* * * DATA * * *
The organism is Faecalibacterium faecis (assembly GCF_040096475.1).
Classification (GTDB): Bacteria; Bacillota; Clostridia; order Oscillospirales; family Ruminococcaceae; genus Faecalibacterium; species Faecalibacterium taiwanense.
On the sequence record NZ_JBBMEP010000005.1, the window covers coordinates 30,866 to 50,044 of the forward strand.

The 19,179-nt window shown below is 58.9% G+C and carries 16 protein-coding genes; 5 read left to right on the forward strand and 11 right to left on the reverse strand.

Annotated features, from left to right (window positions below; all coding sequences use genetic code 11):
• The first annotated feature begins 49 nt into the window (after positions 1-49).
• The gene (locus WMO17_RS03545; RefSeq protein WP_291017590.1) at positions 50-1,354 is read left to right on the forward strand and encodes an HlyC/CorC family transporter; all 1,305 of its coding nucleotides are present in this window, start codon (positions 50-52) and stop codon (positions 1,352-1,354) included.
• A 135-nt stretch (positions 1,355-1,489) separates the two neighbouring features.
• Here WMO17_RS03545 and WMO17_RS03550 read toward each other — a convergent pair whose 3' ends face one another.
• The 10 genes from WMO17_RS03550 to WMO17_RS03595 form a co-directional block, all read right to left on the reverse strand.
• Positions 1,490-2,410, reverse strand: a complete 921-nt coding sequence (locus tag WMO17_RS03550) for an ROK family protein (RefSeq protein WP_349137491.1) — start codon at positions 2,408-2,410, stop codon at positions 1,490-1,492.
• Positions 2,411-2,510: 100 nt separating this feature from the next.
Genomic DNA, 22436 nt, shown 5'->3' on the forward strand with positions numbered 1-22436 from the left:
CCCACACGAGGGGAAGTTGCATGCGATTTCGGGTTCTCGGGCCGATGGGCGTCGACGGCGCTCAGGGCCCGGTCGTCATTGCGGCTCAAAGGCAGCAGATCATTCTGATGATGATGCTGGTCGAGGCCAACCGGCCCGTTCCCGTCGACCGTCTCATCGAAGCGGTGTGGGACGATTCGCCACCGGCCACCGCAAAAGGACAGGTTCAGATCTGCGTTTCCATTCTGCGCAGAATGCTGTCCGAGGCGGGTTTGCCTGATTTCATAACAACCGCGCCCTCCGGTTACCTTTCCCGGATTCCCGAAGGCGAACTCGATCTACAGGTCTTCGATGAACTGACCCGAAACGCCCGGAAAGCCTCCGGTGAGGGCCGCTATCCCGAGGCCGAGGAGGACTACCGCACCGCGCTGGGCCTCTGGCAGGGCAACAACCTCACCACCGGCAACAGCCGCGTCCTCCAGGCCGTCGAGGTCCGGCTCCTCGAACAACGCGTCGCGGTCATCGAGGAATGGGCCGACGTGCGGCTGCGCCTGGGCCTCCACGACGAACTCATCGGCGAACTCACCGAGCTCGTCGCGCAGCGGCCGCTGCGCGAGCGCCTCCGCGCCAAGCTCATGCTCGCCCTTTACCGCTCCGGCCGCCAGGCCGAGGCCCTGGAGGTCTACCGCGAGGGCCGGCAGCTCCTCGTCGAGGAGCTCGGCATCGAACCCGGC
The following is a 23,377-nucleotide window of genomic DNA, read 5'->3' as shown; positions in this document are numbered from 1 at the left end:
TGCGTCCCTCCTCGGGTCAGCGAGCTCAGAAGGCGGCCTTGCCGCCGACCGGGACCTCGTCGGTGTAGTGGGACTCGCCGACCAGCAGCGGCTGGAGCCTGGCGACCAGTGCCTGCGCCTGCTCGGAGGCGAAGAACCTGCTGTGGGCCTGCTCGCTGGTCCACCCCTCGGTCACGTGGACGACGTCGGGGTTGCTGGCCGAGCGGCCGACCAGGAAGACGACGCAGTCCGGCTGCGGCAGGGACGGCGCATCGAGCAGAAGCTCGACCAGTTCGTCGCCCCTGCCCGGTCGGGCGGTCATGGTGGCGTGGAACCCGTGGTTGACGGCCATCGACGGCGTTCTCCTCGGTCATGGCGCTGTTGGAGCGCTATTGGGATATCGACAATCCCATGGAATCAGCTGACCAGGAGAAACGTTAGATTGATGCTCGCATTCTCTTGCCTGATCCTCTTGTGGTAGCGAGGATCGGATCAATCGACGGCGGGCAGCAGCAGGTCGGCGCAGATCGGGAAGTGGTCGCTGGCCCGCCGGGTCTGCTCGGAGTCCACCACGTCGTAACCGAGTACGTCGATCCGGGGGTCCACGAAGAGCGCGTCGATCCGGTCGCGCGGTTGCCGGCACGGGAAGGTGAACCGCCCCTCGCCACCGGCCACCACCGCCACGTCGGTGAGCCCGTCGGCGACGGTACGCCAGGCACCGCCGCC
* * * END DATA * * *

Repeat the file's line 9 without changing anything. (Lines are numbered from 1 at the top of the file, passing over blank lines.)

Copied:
• Here WMO17_RS03545 and WMO17_RS03550 read toward each other — a convergent pair whose 3' ends face one another.